Chocolate Chip Cookie Pie (and Minis)

For a coworker's birthday, my husband asked me to make a baked dessert. I asked what kind - cake, brownies, cookies, what does she like? Answer:  "Something sweet." Alrighty then.

Armed with this vague information that eliminated virtually nothing from the spectrum, I took to the pages bookmarked on my internet browser. Finally I saw something that I'd been eyeballing for a while but hadn't had an excuse to make - Cookie Pie.

She calls it a pie because she made it in her pie pan, so I'll call it that too, though it has much more of a cake-like consistency than pie, or cookies, for that matter.

Since I was using self-rising flour instead of all purpose, I omitted the baking soda completely. I had read in the comments that some people had found the pie to be too floury, so I also omitted the extra tablespoon of flour called for. I used dark brown sugar, though I'm not sure which kind she used - the recipe only says "brown sugar", but I figured it was worth making a note. Lastly, I used semi-sweet chocolate chips in lieu of M&Ms.

I baked my pie in a 9-inch pie pan, slightly smaller than what she used. Also, I took some of the batter and put it into four mini brioche tins. Since my pie was going away and I wouldn't be able to sample it, I wanted to have a mini-pie for myself to taste. The other three minis were for my husband and two brothers who also happened to be hanging around.

The batter tasted pretty salty, so I was a little worried putting it into the oven, wondering how it would turn out. Everything baked for twenty minutes and was done.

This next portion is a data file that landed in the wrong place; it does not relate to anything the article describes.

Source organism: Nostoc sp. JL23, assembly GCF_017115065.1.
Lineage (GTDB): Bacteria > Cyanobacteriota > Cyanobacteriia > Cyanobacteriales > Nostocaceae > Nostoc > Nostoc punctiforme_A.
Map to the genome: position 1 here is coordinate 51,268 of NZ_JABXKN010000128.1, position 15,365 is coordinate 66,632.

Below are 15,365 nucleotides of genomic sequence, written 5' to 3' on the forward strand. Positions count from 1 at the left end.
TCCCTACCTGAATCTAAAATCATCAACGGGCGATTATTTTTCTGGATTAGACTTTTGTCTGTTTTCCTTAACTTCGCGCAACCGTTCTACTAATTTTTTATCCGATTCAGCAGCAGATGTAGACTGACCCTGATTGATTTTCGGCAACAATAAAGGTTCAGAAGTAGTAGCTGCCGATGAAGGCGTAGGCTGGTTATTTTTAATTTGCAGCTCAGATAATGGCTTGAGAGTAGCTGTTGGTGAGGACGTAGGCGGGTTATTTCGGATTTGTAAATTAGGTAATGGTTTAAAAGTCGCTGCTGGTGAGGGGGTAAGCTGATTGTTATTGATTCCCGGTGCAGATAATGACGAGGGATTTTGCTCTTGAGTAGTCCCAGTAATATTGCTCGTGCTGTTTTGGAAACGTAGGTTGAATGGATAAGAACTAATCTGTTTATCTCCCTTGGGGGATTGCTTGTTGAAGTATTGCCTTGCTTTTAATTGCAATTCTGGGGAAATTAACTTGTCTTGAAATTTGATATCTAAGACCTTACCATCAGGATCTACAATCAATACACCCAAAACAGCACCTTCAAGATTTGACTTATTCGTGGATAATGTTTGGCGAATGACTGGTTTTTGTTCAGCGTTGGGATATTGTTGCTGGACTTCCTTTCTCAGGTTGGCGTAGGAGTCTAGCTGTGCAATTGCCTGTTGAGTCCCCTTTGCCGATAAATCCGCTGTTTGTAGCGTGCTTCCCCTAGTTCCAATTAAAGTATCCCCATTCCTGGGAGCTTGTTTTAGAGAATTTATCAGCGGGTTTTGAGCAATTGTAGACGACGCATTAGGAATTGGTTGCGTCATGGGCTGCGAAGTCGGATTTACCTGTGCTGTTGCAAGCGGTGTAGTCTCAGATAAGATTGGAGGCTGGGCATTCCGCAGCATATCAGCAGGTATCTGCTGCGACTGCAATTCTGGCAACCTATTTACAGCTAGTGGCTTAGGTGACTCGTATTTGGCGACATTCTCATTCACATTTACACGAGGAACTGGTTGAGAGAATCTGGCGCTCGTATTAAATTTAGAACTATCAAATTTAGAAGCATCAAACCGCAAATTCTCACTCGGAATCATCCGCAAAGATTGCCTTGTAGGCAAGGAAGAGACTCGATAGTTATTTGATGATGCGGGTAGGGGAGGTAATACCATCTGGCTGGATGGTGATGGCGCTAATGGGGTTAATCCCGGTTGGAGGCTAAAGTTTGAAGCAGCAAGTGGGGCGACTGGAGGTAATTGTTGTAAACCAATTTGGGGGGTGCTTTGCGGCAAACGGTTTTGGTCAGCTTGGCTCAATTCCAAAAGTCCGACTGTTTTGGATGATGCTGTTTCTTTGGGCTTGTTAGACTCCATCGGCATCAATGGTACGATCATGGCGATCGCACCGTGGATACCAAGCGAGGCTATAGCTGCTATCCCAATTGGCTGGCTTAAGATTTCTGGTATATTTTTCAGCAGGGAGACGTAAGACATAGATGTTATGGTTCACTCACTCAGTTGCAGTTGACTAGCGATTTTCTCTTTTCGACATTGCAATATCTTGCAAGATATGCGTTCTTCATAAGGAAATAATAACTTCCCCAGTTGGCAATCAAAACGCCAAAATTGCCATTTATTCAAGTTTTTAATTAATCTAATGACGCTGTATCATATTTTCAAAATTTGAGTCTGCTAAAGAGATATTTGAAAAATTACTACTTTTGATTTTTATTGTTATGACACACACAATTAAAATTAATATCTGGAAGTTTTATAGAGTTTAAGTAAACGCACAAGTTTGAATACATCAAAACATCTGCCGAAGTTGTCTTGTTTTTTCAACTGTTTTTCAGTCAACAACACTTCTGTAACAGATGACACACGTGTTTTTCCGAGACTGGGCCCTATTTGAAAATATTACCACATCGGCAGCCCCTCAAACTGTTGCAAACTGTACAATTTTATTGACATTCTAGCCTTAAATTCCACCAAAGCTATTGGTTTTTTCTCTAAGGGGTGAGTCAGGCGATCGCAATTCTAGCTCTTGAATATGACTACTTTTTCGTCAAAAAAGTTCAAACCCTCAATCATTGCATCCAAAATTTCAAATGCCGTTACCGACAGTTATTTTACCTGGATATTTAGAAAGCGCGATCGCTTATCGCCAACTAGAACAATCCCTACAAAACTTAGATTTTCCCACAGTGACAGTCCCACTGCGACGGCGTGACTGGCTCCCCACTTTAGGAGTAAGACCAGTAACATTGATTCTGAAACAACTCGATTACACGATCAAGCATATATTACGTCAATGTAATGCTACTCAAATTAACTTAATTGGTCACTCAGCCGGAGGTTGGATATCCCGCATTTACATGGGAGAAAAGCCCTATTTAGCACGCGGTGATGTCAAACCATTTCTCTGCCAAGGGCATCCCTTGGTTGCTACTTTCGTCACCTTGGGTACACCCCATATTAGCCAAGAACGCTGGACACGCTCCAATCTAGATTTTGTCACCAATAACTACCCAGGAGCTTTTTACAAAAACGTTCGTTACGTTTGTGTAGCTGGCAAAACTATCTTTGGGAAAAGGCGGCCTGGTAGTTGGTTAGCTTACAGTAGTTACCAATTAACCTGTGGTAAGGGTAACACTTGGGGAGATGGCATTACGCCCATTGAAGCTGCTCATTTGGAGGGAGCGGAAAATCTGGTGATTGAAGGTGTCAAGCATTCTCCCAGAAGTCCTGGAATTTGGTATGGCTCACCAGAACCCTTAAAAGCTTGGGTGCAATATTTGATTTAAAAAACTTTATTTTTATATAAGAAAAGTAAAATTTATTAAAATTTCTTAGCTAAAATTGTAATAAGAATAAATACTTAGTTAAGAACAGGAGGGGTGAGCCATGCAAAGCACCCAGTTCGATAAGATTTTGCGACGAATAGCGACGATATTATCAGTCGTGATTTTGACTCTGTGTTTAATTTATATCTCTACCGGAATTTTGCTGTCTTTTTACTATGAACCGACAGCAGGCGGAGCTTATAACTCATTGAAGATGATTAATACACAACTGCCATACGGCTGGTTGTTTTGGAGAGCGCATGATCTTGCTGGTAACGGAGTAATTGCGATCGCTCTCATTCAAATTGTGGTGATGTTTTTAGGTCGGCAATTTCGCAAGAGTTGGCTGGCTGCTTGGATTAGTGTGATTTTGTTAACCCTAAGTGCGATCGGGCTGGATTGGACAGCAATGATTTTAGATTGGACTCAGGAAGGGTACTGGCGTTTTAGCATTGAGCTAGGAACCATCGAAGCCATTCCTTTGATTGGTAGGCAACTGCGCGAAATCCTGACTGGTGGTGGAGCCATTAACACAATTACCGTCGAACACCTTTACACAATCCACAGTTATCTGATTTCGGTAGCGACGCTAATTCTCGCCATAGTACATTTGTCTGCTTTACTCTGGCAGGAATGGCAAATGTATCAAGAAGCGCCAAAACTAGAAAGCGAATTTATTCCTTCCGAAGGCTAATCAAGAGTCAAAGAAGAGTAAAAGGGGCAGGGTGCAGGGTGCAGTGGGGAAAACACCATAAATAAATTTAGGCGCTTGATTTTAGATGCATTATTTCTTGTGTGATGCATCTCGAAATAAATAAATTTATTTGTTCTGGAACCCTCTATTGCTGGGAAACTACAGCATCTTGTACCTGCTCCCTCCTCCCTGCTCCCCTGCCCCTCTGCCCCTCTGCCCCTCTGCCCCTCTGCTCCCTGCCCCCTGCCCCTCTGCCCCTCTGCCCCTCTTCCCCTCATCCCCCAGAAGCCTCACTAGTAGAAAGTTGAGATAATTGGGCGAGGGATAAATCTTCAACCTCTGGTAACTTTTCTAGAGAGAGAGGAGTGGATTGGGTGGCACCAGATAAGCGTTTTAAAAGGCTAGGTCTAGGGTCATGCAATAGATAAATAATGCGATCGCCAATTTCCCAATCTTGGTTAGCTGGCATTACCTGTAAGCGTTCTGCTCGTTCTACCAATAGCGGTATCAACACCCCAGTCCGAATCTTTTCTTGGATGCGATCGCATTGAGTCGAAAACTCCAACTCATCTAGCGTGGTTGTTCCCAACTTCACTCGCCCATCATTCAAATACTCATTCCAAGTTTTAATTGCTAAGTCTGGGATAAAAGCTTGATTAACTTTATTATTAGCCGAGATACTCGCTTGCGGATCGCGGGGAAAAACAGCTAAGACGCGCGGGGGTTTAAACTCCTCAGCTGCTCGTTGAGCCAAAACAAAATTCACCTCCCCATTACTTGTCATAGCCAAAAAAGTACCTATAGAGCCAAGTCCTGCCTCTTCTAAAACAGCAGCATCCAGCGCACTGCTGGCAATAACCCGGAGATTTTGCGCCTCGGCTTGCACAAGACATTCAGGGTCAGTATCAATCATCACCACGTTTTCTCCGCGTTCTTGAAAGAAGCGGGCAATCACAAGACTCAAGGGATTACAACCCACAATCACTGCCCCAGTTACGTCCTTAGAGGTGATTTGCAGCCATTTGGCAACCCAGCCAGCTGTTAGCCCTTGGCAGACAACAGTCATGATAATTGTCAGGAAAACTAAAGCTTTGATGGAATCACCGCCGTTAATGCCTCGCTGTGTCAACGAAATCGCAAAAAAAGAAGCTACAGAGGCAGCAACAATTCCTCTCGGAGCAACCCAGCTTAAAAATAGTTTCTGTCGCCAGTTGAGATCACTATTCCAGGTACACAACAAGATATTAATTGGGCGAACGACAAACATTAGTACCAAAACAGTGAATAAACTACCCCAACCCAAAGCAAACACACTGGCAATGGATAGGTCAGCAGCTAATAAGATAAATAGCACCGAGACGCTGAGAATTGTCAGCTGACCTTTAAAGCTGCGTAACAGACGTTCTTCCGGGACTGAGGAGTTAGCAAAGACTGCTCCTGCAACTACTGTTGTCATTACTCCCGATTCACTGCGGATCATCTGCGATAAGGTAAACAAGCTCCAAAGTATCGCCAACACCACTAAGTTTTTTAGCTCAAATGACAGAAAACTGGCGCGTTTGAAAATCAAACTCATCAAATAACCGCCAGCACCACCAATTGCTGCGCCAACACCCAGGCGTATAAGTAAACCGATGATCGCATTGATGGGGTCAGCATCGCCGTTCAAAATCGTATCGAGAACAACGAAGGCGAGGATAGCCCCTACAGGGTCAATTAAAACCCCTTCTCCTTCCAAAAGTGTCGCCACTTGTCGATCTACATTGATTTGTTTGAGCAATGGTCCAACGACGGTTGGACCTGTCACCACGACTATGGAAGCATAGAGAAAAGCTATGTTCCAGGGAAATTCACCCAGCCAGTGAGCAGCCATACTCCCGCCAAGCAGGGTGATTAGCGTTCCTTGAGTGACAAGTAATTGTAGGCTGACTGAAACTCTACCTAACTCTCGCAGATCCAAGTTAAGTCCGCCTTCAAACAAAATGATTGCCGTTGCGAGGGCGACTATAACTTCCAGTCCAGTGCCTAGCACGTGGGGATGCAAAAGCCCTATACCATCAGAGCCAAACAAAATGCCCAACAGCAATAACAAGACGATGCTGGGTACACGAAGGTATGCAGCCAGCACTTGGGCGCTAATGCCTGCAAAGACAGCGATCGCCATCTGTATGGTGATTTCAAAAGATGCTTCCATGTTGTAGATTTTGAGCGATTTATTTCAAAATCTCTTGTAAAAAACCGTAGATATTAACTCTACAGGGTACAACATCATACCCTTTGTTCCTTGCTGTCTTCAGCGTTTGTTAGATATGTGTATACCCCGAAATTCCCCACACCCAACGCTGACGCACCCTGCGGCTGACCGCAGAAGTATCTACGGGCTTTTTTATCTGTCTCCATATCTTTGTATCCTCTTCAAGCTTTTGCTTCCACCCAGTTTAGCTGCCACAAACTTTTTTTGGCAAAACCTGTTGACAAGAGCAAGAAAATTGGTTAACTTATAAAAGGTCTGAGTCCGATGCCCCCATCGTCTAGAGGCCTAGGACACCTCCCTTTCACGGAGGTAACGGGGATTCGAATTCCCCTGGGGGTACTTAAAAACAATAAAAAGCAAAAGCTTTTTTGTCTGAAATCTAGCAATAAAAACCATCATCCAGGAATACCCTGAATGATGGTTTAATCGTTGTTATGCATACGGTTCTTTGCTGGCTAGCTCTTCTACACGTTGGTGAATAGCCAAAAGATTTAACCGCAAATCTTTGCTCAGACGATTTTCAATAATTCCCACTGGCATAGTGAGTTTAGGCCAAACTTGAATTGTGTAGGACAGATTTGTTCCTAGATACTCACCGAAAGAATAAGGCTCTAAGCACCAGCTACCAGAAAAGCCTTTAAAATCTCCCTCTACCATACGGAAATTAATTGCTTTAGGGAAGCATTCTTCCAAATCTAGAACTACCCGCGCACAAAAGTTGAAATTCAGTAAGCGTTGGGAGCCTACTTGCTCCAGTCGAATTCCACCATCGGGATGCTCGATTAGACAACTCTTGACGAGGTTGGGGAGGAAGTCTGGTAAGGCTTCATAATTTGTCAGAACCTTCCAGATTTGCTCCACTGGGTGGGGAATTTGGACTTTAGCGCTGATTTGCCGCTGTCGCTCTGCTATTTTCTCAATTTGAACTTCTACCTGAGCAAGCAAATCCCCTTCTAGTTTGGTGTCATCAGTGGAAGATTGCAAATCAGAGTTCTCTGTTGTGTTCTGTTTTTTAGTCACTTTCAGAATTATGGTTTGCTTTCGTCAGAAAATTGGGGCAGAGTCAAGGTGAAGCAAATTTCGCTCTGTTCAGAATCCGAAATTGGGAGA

I ended up worrying for basically nothing. In addition to looking perfect, it tasted great, too. The cookie part was a little less sweet than I'd have preferred, but with so much chocolate, it hardly mattered. Next time I make this recipe I think I'll add more sugar. I didn't find it too floury or buttery, as some people commented on the recipe's page. Also, next time I think I'll just make a bunch of minis and forgo the big pie altogether. I love how cute the little scalloped edges are.

Thursday, January 3, 2013

Cake Pops - Birthday

Last time I made cake pops, it was such a fiasco that I pushed all thoughts of cake pops from my mind. Every time I saw pictures of them, no matter how adorable, I resisted the urge to make them myself. However, my brother's birthday is today, and a while ago he informed me that cake pops were what he wanted me to make. I started to refuse, but then figured it had been a while and I've learned a few things since then, so may as well give it another try.